Bianca Almada | Wednesday, February 20, 2013
Notre Dame is not a university known for its diversity. Most of its students fit within a certain archetype: they are white, Catholic, conservative, suburban and from the upper-middle class. Now, there is nothing wrong with fitting into this archetype. I beg this question, however: What about the students who do not?
I am the first to admit that I lived a sheltered childhood. I was raised in the safe community of Alta Loma, Calif., attended church every Sunday and was enrolled in a private, single-sex school. Nearly everyone I knew was like me in some way – we were of the same religion, hometown or economic background. For a very long time, I believed that everyone had a life like mine. I lived in a fantasy world, blissfully unaware of the vastness of the planet. But I soon discovered that living in bubbles gets us nowhere. There is so much more to life than my personal experiences, my parents’ ideals and what they teach us in school.
Now, I am a “different one” in a sea of similarity. As both a Hispanic and a not-so-conservative Notre Dame student, I argue that minority students are crucial to the development of this campus. Variety is the spice of life, and it is important to leave college knowing that not everyone in the world is exactly like you, nor should they aspire to be just like you.
College is the in-between time because college students are, or at least should be, still growing and changing before they embark on their journeys in the “real world.” They are working on fully developing their religious beliefs, academic interests and political ideologies. In order for this to occur properly, students need the opportunity to branch out and learn from people who are different from them. Continued reassurance that they are correct about everything they believe does not help them grow; in fact, it does just the opposite.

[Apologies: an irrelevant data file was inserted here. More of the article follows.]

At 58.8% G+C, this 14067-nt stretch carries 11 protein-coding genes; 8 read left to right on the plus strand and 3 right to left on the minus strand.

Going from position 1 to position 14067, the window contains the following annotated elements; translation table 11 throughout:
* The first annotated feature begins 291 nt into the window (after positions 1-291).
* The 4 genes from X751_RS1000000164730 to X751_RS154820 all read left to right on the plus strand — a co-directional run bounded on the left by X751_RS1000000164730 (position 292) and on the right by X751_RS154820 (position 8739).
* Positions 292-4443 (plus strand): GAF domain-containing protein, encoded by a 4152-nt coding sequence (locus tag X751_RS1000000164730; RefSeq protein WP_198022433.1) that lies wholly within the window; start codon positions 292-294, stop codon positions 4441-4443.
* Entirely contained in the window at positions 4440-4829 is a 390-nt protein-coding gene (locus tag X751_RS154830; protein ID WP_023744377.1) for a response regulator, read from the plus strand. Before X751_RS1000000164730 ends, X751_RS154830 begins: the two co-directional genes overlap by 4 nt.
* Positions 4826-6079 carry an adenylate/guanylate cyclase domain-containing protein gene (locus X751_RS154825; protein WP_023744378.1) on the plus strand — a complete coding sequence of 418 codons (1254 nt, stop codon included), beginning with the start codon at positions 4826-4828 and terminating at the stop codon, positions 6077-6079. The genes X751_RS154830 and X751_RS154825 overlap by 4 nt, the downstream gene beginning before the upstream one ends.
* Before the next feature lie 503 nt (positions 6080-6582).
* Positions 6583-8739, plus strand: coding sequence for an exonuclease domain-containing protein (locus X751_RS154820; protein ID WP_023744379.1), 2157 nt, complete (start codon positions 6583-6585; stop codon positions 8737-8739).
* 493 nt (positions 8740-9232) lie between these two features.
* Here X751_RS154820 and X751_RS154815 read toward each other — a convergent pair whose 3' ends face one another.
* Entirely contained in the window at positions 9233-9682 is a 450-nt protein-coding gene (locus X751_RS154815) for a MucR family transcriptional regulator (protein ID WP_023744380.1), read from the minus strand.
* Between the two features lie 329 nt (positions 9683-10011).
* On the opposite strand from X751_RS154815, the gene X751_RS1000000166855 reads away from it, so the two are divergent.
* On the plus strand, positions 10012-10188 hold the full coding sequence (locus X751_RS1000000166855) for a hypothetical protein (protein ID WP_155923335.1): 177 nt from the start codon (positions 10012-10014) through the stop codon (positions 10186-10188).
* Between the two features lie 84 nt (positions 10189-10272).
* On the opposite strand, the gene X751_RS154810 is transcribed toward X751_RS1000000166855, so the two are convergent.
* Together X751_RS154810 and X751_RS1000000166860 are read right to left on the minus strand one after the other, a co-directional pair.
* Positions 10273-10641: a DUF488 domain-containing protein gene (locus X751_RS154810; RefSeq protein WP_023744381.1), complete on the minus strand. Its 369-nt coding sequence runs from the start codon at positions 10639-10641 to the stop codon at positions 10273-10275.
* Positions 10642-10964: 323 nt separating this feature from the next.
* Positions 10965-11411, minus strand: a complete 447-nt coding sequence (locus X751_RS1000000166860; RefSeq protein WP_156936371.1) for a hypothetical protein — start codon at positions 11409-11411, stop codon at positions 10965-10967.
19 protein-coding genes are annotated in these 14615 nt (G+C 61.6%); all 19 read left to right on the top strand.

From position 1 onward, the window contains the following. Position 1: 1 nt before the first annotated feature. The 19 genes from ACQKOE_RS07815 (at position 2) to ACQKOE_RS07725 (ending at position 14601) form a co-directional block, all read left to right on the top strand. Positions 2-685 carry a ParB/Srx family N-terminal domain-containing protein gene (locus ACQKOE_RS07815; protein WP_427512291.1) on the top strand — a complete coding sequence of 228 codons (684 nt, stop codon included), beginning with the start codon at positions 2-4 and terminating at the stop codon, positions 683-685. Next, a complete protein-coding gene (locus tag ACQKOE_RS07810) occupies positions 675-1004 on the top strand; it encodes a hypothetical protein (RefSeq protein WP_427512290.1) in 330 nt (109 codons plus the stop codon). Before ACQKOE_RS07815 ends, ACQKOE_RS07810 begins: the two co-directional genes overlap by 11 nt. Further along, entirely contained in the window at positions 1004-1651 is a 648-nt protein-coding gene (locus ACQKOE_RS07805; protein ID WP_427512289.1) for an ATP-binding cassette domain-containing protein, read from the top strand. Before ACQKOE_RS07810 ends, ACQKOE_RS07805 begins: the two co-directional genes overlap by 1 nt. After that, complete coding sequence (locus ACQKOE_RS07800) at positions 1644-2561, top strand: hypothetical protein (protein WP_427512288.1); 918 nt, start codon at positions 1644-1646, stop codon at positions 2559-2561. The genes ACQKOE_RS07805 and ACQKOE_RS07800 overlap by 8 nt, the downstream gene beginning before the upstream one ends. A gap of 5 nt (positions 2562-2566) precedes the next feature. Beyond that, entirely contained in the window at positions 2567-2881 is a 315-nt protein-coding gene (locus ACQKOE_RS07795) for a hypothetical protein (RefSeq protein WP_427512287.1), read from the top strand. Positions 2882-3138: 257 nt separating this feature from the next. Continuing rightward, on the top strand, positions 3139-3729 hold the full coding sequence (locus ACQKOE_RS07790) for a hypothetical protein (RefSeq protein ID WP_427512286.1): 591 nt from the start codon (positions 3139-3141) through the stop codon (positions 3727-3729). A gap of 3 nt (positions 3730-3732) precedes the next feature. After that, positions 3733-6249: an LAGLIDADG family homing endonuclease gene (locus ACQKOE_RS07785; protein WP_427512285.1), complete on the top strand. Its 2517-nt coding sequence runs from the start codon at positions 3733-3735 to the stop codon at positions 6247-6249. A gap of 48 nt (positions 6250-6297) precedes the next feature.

College students need to reflect upon the ideals of their parents, communities and backgrounds and decide which ones they want to adopt for their adult lives rather than just accepting these ideals at face value. They must seek people who are as passionate as they are but who are also completely different from them. They should loudly state their opinions and be countered by those who disagree. They must be stimulated by the opinions of others and then reevaluate their own.
Close-mindedness has no place on this campus. Students often arrive having a perfect idea of what they believe in their head, and that is great, unless they absolutely refuse to alter any of their perceptions. This confidence in ideology becomes negative if students refuse to be open to other thoughts, viewpoints or ways of life. It becomes negative if students enter college thinking they already know it all and that there is no room for change or improvement regarding their opinions.
Students who are “different” by Notre Dame standards – cultural minorities, homosexuals, political liberals, non-Catholics etc. – should not focus their energy on trying to assimilate into what they believe to be Notre Dame culture. They should celebrate their diversity and what it is that makes them different, sharing it with others instead of trying to hide it.
I wholeheartedly enjoy being a minority student. It gives me the opportunity to make people familiar with things they may have never known. I have the opportunity to provide a unique perspective and to defend myself against stereotypes and misunderstandings. I can learn from the many people at this university who are different from me, and hopefully they can also learn from me. My only wish is that there were more of us to share diverse opinions and backgrounds, and that the student population might be more apt to listen and learn.
Bianca Almada is a freshman residing in Cavanaugh Hall. She is studying English, Spanish and journalism. She can be contacted at firstname.lastname@example.org
The views expressed in this column are those of the author and not necessarily those of The Observer.